Nokia 7230 Review

Introduction and Design
This is a global GSM phone. It can be used with AT&T's 3G network (on the 1900MHz band) and T-Mobile USA's 2G network.
The American version supports AT&T's 3G network.


The Nokia 7230 is a 3G entry level slider that was released earlier this year running Nokia’s S40. Although it is a basic slider, the phone still sports some decent features such as a 3.2 megapixel camera and a 3.5 mm headphone jack, and therefore seems to be aimed at the teen market. Inside the box is the phone, a battery, a mains charger, a stereo hands-free kit, a 2GB Micro SD card and an instruction manual. A notable absence from the box is a PC connector cable.


The Nokia 7230 is a slim slider with a glossy, curvaceous design. The sides have a chrome-like finish with a dedicated button for the camera and a matte textured plastic battery cover on the back. While the phone looks deceptively solid, once you take it in hand, its flimsy low-end nature becomes evident. The screen is surrounded by a finely textured panel that covers two soft keys, a send button and an end button with a five way d-pad within. This panel comes in pink or graphite, as does the battery cover.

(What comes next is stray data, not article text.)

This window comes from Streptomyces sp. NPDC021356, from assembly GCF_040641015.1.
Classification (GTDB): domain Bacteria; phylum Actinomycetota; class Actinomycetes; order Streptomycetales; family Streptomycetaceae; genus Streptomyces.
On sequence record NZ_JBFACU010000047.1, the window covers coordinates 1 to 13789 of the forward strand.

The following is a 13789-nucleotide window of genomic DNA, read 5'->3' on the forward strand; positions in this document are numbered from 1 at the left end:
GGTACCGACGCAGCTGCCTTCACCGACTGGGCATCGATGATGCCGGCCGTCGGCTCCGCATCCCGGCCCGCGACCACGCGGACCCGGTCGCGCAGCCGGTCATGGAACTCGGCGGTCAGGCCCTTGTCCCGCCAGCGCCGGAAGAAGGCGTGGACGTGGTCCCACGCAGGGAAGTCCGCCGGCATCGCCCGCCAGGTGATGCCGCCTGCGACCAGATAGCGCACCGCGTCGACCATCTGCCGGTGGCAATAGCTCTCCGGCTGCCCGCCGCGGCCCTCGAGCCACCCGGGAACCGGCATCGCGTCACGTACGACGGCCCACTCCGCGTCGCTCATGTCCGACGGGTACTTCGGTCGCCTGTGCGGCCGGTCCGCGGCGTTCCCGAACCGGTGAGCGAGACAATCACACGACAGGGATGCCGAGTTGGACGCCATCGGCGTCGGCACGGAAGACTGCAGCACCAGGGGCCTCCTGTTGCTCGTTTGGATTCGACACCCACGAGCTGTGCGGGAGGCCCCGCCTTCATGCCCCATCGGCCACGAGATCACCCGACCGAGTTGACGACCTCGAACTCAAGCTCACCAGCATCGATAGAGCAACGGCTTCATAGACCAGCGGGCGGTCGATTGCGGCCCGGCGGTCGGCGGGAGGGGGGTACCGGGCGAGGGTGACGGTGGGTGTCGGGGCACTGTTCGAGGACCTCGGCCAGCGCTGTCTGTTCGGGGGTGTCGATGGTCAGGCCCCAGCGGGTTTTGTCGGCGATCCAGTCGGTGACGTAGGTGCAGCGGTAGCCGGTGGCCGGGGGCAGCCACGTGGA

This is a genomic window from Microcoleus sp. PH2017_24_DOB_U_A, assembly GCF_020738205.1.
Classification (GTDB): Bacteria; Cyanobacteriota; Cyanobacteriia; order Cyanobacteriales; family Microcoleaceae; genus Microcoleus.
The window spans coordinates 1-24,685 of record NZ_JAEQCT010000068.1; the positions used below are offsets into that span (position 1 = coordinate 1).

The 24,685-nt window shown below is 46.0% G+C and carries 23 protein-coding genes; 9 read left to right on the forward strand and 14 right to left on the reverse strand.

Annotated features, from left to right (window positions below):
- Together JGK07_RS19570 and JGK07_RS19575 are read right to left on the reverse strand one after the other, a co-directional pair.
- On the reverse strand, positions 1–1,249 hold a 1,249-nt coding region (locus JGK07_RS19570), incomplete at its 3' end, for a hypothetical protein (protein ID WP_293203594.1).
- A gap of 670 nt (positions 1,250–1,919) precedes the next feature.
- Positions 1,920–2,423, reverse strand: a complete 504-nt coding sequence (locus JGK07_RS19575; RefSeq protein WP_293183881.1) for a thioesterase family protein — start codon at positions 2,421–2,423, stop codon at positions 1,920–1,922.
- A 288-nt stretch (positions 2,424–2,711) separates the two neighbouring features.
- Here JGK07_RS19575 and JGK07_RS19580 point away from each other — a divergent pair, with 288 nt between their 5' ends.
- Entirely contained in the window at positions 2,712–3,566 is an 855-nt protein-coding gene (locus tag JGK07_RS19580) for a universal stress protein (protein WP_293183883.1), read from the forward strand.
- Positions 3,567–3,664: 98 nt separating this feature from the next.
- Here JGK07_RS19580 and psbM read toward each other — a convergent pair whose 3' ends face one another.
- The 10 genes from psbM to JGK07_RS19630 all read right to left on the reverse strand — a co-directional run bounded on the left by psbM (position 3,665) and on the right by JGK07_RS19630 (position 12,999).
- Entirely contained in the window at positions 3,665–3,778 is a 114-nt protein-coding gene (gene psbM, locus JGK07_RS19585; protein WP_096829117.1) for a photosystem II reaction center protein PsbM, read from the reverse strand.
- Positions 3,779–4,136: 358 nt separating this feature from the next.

You can compare the Nokia 7230 with many other phones using our Size Visualization Tool.

The screen's size and resolution are fit for purpose, though poor viewing angles let the display down. Measuring in at 2.4 inches it has a resolution of 240 x 320  pixels. While it is sufficiently bright for comfortable use, saturation and contrast levels vary greatly depending on the angle at which you view it. This makes enjoying images and video on the Nokia 7230 less than ideal. The phone's glossy finish also attracts finger-prints and provides a challenge in direct sunlight. At 2.4 inches, the screen is also small for prolonged web browsing, despite the on-board browser rendering pages well.

The build quality of the Nokia 7230 is disappointing. Press one of the soft keys for example and you will invoke an unfortunate creaking noise. To compound this, the soft-keys are difficult to press, requiring harder presses (and more creaking). Slide up the glossy screen to reveal a slightly raised set of number keys, which are responsive and well lit, albeit a bit small and cramped.

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